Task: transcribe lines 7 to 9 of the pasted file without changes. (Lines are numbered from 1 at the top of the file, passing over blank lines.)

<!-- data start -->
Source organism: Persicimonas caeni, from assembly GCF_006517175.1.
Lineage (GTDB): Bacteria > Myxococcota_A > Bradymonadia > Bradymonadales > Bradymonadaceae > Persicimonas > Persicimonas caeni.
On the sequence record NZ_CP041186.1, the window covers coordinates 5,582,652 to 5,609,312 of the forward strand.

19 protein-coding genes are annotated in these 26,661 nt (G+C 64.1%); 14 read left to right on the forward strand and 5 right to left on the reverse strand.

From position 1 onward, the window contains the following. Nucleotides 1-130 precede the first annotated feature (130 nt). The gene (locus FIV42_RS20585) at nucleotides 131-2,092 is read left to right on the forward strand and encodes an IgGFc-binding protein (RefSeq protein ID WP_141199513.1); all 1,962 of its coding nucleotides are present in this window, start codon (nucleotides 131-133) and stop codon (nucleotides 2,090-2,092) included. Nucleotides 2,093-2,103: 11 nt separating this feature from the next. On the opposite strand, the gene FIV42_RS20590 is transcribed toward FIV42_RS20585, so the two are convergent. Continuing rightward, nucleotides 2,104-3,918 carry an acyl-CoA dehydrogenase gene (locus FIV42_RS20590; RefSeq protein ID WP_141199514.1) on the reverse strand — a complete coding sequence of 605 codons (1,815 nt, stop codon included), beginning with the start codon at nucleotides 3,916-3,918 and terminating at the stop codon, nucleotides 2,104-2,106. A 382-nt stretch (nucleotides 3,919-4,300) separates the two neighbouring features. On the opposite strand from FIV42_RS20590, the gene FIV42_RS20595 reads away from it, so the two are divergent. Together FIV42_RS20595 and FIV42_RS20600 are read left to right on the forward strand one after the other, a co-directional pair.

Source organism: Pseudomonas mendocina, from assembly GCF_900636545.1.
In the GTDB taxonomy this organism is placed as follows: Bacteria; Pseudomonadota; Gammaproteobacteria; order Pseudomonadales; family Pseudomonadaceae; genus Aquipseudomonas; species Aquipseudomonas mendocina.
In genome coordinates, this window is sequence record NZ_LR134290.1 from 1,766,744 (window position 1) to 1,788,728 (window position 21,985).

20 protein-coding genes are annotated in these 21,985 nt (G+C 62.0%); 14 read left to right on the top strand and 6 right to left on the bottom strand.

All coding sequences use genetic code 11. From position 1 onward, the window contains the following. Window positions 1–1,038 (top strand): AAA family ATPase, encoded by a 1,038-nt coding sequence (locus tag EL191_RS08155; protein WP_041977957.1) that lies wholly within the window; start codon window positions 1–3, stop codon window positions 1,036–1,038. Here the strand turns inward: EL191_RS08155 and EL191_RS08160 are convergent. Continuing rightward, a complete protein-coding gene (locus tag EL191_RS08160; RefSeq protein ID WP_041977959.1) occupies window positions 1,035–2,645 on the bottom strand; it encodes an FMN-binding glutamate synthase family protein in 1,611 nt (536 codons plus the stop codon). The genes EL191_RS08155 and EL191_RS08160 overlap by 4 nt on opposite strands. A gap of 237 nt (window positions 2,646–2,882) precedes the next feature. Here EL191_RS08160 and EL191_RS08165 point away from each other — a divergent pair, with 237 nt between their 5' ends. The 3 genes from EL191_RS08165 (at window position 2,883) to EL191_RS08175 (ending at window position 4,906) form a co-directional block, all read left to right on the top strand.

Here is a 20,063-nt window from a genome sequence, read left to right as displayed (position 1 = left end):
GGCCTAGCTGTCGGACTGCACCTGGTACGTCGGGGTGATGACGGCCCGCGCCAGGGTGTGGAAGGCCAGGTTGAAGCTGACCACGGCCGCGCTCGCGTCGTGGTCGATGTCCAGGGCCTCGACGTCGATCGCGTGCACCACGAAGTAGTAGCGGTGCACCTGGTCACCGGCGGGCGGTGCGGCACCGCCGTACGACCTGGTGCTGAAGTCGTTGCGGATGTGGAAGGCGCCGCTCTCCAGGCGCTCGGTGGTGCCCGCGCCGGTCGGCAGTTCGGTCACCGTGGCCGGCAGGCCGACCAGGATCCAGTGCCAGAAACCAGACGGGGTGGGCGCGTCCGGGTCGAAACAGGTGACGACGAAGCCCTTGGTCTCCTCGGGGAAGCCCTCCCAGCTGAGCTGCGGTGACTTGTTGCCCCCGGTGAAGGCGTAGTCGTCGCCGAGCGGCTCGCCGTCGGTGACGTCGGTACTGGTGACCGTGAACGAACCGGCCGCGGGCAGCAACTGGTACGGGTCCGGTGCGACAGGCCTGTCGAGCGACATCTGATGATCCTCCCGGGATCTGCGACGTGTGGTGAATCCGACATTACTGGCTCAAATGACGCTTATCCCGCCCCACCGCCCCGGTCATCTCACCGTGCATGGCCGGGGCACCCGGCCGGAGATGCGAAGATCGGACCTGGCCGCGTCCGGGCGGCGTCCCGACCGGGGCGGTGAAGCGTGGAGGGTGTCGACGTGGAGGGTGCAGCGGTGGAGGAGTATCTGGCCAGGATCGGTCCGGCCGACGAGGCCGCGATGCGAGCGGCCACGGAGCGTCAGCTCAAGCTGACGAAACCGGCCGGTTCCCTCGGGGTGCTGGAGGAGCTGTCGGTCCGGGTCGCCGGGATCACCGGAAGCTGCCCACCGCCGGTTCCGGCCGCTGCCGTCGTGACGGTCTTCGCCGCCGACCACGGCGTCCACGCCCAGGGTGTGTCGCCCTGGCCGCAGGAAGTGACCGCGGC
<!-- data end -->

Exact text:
In the GTDB taxonomy this organism is placed as follows: Bacteria; Pseudomonadota; Gammaproteobacteria; order Pseudomonadales; family Pseudomonadaceae; genus Aquipseudomonas; species Aquipseudomonas mendocina.
In genome coordinates, this window is sequence record NZ_LR134290.1 from 1,766,744 (window position 1) to 1,788,728 (window position 21,985).

20 protein-coding genes are annotated in these 21,985 nt (G+C 62.0%); 14 read left to right on the top strand and 6 right to left on the bottom strand.